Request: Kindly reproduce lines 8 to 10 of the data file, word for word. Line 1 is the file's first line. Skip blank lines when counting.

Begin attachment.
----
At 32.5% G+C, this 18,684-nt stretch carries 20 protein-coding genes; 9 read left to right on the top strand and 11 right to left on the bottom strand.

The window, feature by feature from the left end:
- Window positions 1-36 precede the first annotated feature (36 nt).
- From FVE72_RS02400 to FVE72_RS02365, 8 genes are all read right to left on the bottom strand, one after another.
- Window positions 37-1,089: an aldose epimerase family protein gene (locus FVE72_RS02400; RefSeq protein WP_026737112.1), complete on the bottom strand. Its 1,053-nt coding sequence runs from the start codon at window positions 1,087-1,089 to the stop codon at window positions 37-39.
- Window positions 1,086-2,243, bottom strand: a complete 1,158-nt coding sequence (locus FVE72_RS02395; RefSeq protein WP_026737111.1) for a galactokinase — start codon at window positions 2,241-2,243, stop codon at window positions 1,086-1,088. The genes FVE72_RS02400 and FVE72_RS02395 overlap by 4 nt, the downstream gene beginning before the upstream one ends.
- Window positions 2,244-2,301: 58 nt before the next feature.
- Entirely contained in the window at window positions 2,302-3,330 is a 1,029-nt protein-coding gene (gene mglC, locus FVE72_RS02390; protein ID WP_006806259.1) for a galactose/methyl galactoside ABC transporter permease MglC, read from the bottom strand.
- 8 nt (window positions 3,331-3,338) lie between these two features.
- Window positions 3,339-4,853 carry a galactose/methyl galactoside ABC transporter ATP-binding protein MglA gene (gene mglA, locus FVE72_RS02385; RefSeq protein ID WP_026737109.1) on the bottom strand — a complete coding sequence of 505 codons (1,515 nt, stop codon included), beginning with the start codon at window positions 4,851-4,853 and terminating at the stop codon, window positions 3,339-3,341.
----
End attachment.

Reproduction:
- Entirely contained in the window at window positions 2,302-3,330 is a 1,029-nt protein-coding gene (gene mglC, locus FVE72_RS02390; protein ID WP_006806259.1) for a galactose/methyl galactoside ABC transporter permease MglC, read from the bottom strand.
- 8 nt (window positions 3,331-3,338) lie between these two features.
- Window positions 3,339-4,853 carry a galactose/methyl galactoside ABC transporter ATP-binding protein MglA gene (gene mglA, locus FVE72_RS02385; RefSeq protein ID WP_026737109.1) on the bottom strand — a complete coding sequence of 505 codons (1,515 nt, stop codon included), beginning with the start codon at window positions 4,851-4,853 and terminating at the stop codon, window positions 3,339-3,341.